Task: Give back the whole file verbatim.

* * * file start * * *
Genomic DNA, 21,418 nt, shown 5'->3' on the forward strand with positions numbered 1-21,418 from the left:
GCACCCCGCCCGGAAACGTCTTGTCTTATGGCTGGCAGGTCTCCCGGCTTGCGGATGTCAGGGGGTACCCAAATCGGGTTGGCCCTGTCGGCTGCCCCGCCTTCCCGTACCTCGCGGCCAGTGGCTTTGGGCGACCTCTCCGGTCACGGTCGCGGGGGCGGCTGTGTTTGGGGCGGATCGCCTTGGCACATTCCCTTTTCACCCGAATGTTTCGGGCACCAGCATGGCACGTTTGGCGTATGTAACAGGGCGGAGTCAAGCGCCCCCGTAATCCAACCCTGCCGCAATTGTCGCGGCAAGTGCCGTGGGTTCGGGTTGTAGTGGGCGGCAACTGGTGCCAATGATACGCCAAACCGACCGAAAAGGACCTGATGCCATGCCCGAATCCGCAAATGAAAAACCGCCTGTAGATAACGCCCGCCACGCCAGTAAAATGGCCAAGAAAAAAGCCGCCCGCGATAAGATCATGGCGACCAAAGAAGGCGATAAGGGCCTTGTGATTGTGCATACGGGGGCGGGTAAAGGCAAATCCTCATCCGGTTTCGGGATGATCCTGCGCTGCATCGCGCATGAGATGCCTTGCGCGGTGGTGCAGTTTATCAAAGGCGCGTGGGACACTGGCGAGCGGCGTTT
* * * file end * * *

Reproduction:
Genomic DNA, 21,418 nt, shown 5'->3' on the forward strand with positions numbered 1-21,418 from the left:
GCACCCCGCCCGGAAACGTCTTGTCTTATGGCTGGCAGGTCTCCCGGCTTGCGGATGTCAGGGGGTACCCAAATCGGGTTGGCCCTGTCGGCTGCCCCGCCTTCCCGTACCTCGCGGCCAGTGGCTTTGGGCGACCTCTCCGGTCACGGTCGCGGGGGCGGCTGTGTTTGGGGCGGATCGCCTTGGCACATTCCCTTTTCACCCGAATGTTTCGGGCACCAGCATGGCACGTTTGGCGTATGTAACAGGGCGGAGTCAAGCGCCCCCGTAATCCAACCCTGCCGCAATTGTCGCGGCAAGTGCCGTGGGTTCGGGTTGTAGTGGGCGGCAACTGGTGCCAATGATACGCCAAACCGACCGAAAAGGACCTGATGCCATGCCCGAATCCGCAAATGAAAAACCGCCTGTAGATAACGCCCGCCACGCCAGTAAAATGGCCAAGAAAAAAGCCGCCCGCGATAAGATCATGGCGACCAAAGAAGGCGATAAGGGCCTTGTGATTGTGCATACGGGGGCGGGTAAAGGCAAATCCTCATCCGGTTTCGGGATGATCCTGCGCTGCATCGCGCATGAGATGCCTTGCGCGGTGGTGCAGTTTATCAAAGGCGCGTGGGACACTGGCGAGCGGCGTTT